A Winter’s Tale

The winter weather continues.  I’m trying to take advantage of the icy cold to go out walking as much as I can to re-acclimatise my body from Greece (40oC) to Canada (-40oC). But there are hidden problems.

The snow in South Wales hasn’t been very deep but because it has been continuously cold it had not thawed at all.  I went for a walk on Friday and the snow had just blown around a bit in the wind and drifted. Very pleasant walking.

Powdery snow drifting off the fields through the fences

In the evening it snowed again, about 2 inches this time.  But the temperature rose to just above freezing with the whole of Saturday very grey and drizzly, melting the snow and turning it to slush on roads on pavements.  Then it froze again.  Not a hard frost but enough to turn the slush and melt-water to ice by Sunday morning.

I couldn’t get the car up the drive let alone take the sharp bend uphill onto the crescent, so I had to give chapel a miss and instead took my camera for a walk up Garn Wen, the mountain behind the house.  There was still the remnant of Autumn colour in the oak trees providing a sharp colour contrast in the bright sun.

Snow, sheet ice and remnant of Autumn colour

On top of the mountain much of the snow which had fallen had melted even but it was now freezing hard up there.  The weather was amazing with an almost cloudless blue sky.  Looking south the Bristol Channel was golden but the West Country was lost in grey fog.  Perhaps as well.  I stayed out for about 5 hours altogether. Fabulous!

Looking South towards the Bristol Channel

Closer view shows the sea turned gold.

Looking North from the top of Garn Wen

................. and looking straight up.

When I got up on Monday morning the temperature was -7oC with a thick coating of hoarfrost making a winter wonderland once the early fog lifted.  It remained below freezing all day and by 21.00 when I went out the temperature had dropped to -7oC  again.  And there was a thick freezing fog.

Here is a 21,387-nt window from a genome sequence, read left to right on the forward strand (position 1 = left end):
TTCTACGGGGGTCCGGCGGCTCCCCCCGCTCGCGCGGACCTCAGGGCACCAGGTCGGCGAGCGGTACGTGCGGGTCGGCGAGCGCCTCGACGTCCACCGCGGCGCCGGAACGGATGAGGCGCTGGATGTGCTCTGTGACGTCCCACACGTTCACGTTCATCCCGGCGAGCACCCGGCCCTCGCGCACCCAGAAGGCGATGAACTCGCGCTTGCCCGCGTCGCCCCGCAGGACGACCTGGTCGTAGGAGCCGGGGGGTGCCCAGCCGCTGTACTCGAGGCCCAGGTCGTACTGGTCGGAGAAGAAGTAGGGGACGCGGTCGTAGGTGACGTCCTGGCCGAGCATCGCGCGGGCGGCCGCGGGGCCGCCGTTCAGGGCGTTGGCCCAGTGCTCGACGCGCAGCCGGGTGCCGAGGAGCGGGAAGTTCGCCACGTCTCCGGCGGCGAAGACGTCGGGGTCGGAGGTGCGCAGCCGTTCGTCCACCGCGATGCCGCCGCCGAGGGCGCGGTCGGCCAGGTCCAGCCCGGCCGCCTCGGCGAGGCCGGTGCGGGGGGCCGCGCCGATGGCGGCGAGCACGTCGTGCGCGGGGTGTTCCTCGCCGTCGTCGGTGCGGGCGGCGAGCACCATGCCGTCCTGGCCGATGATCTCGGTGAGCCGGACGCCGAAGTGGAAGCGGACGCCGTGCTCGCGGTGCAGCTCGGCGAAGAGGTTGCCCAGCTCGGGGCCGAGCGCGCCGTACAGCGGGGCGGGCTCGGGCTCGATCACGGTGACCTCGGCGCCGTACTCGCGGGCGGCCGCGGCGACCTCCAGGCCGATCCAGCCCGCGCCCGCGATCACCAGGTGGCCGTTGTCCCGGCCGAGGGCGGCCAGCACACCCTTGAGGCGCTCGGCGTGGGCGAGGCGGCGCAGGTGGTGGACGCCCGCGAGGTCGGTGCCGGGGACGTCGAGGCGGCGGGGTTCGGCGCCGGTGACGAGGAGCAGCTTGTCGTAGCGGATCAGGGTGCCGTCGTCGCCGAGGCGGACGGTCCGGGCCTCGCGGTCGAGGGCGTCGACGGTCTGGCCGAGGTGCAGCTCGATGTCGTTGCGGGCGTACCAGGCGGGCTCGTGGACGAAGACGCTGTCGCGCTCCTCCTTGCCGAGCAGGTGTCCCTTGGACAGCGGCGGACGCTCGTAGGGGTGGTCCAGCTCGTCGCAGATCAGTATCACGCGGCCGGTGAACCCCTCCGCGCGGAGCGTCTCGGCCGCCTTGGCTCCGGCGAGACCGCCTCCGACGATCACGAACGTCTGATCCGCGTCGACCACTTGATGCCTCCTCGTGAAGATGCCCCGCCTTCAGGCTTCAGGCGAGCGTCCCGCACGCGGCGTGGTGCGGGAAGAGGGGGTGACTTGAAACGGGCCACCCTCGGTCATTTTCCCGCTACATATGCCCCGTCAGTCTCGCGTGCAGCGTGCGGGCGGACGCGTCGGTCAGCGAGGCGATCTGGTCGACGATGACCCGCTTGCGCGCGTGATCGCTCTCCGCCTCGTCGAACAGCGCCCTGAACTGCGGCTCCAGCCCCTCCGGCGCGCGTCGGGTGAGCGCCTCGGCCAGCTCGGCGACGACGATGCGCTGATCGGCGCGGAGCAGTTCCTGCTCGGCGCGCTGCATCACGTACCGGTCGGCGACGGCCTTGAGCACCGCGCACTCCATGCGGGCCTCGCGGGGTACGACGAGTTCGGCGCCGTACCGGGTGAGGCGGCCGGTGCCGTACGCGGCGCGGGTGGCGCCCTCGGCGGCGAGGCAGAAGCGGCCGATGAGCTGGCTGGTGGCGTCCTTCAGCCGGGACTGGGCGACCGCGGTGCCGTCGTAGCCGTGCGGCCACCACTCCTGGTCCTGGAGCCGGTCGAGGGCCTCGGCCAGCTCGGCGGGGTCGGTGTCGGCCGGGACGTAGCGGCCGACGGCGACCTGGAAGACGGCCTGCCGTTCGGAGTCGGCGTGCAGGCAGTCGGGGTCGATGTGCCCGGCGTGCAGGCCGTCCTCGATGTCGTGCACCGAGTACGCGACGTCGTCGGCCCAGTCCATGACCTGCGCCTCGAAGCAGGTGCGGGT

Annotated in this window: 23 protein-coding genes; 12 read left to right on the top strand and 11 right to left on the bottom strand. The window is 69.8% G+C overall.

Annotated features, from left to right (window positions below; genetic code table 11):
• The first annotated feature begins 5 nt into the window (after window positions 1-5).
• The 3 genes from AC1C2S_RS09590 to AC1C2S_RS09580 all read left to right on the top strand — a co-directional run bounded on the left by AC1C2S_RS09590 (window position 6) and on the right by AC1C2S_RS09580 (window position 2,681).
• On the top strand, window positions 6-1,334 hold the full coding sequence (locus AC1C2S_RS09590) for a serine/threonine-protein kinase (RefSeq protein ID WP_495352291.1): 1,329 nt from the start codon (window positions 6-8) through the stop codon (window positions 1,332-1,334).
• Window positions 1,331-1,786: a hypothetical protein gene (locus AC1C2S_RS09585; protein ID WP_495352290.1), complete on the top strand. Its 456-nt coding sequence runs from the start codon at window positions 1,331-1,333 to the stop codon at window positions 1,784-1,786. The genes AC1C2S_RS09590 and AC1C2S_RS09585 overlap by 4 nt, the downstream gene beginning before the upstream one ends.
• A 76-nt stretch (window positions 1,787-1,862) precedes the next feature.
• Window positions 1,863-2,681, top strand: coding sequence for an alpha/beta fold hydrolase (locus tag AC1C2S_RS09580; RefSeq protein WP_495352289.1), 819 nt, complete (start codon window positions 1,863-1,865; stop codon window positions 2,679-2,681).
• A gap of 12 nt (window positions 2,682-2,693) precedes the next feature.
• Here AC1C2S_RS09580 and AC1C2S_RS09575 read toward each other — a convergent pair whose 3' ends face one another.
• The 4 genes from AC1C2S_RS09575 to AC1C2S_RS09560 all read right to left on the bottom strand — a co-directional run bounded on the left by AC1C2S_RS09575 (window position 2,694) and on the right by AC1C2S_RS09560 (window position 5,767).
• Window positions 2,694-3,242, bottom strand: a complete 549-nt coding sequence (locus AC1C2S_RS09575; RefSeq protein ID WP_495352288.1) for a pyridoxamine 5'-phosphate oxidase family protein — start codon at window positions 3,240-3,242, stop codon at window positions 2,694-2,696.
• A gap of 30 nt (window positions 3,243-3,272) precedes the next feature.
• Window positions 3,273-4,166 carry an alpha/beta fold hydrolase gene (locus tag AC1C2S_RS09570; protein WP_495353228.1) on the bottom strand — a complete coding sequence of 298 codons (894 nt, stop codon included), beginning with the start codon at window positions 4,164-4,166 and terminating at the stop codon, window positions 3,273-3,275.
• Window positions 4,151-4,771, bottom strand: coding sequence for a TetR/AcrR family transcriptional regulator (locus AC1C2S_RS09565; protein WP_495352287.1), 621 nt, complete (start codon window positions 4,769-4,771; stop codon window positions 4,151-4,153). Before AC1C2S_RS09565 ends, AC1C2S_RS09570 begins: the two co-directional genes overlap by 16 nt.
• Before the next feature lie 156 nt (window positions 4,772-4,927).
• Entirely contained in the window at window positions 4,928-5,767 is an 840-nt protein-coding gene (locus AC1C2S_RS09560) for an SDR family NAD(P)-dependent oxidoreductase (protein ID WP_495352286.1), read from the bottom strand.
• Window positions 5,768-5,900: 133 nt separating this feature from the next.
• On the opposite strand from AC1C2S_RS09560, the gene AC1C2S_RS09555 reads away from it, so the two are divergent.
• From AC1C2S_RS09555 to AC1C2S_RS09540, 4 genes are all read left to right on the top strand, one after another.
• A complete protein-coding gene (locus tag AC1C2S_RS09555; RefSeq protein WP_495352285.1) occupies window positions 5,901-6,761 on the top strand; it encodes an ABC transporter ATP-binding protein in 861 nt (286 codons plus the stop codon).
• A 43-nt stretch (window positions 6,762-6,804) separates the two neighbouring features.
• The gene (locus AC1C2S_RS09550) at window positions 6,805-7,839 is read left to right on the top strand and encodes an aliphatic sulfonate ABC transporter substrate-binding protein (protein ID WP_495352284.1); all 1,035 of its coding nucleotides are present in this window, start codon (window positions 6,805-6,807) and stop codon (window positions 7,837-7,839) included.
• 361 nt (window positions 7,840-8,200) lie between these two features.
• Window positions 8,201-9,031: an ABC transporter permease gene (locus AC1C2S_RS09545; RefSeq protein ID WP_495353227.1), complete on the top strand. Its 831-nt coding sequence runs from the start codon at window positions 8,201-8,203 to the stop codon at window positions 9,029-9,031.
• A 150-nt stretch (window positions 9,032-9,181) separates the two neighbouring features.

When I got up on Tuesday morning I had a shock when I went to do the second thing of the day, clean my teeth.  The tap in the wash basin had been dripping slightly and the water wasn’t draining away.  This had happened a couple of weekends ago and I had resolved the matter with a bit of wire and the dregs of some sink unblocking liquid which I found in the cupboard.  In case the problem recurred I had invested in a well known brand of drain unblocking gel in an aggressively, macho orange bottle which claims on the label “unblocks drains in 15 minutes”.

So having cleaned my teeth in the bath (not that I put my teeth in the bath, they are still firmly attached in my mouth) I scooped out some of the water from the basin and poured half the contents of the magic liquid into the plug-hole as directed.  I then went downstairs feeling well pleased that I had resolved a problem within 10 minutes of having staggered out of bed.  Opened the blind in the kitchen and it was one of those “Wow!” moments.  Sun just peeping over the ridge on the opposite side of the valley and really thick hoarfrost on the trees.  Even more spectacular than yesterday.  The temperature sensor on the bird table was reading -11.2oC.